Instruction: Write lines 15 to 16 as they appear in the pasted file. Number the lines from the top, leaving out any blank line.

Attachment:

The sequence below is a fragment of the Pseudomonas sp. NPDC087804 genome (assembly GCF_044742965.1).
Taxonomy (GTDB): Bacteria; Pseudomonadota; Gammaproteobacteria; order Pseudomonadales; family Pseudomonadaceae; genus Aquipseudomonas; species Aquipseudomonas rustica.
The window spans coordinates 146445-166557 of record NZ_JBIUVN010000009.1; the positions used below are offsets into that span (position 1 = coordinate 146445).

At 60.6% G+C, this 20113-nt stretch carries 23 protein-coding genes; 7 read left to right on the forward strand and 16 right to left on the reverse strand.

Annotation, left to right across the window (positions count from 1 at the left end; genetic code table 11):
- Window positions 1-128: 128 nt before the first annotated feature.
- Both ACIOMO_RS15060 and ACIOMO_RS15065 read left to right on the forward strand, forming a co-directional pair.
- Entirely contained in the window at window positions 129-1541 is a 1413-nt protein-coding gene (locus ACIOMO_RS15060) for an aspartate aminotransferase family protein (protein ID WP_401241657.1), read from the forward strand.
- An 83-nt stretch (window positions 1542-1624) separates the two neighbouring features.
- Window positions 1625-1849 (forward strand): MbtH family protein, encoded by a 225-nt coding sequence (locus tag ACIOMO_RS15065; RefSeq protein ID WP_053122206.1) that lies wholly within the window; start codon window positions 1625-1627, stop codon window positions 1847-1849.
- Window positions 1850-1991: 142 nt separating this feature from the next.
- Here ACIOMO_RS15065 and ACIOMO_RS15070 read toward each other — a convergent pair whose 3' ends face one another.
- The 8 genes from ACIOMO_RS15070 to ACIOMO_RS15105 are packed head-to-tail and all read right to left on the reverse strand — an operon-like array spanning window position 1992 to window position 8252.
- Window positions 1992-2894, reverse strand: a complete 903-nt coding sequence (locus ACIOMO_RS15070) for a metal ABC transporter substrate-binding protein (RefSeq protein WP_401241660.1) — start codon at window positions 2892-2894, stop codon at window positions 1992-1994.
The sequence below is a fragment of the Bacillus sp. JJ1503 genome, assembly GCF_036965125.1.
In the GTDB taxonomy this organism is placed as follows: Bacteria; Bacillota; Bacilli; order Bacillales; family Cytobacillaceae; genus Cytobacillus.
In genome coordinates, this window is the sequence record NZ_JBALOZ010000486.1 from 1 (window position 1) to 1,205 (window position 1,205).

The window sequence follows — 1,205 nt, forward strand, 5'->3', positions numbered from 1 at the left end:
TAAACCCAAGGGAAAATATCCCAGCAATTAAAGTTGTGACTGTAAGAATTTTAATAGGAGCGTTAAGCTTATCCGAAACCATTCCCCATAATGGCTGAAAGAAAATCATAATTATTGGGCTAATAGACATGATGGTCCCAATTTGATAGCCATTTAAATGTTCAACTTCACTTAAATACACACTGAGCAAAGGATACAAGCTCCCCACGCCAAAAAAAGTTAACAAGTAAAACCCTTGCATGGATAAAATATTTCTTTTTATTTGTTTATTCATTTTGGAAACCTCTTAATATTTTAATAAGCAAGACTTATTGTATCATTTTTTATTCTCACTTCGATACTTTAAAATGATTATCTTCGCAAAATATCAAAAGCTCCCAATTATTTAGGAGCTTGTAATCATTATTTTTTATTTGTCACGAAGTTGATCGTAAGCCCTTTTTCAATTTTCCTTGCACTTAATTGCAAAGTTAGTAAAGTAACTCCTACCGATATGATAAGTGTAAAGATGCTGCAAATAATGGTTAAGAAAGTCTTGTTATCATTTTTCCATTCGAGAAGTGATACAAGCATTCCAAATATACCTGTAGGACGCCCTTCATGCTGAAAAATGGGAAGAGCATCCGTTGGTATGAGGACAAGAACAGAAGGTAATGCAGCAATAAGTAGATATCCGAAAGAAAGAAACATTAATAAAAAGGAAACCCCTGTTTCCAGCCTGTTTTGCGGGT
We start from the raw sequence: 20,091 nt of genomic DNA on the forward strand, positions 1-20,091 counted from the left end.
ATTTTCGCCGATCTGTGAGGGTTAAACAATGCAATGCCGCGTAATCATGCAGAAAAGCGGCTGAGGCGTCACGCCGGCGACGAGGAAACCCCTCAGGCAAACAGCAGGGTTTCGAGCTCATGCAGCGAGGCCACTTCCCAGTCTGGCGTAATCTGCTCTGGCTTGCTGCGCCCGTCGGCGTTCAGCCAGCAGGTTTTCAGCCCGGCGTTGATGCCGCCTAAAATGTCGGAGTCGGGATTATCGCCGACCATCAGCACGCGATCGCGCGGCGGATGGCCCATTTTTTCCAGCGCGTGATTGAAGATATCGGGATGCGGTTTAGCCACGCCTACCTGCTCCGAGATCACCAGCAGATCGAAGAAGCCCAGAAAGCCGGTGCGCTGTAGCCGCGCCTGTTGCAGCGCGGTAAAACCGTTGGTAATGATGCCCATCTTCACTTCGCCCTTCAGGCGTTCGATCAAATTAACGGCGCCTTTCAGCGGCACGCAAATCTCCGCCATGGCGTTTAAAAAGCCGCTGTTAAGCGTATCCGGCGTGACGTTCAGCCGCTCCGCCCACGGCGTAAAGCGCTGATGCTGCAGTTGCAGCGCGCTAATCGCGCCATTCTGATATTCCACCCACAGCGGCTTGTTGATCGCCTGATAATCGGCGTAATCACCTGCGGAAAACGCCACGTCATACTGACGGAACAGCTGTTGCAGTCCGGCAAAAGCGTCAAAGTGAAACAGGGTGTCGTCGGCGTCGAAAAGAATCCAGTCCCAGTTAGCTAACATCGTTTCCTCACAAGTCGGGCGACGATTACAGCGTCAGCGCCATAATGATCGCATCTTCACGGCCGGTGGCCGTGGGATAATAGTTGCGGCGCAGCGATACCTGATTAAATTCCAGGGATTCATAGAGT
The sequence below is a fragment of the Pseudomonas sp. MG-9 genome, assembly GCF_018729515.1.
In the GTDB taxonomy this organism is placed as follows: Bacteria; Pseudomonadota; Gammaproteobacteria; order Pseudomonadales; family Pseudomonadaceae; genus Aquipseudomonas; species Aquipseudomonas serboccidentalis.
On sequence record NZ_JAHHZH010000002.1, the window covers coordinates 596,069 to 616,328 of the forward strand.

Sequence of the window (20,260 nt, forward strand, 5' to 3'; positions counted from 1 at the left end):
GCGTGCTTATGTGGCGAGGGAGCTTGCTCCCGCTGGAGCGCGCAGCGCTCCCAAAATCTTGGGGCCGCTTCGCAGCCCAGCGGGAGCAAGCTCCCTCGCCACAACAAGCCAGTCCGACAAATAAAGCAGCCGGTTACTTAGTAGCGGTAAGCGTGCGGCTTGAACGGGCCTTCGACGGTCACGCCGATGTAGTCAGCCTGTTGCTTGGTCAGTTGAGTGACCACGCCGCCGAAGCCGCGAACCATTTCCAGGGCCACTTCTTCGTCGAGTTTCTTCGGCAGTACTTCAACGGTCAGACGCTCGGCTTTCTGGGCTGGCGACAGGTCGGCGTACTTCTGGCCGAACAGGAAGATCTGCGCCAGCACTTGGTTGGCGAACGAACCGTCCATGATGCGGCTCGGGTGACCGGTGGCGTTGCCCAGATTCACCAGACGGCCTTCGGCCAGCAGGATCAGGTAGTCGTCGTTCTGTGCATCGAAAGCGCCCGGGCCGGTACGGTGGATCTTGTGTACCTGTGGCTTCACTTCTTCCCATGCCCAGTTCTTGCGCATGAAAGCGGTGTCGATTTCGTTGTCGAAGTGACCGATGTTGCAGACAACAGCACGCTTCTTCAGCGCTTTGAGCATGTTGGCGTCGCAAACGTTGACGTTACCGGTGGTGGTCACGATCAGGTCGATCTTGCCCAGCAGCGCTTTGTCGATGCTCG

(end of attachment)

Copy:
The sequence below is a fragment of the Bacillus sp. JJ1503 genome, assembly GCF_036965125.1.
In the GTDB taxonomy this organism is placed as follows: Bacteria; Bacillota; Bacilli; order Bacillales; family Cytobacillaceae; genus Cytobacillus.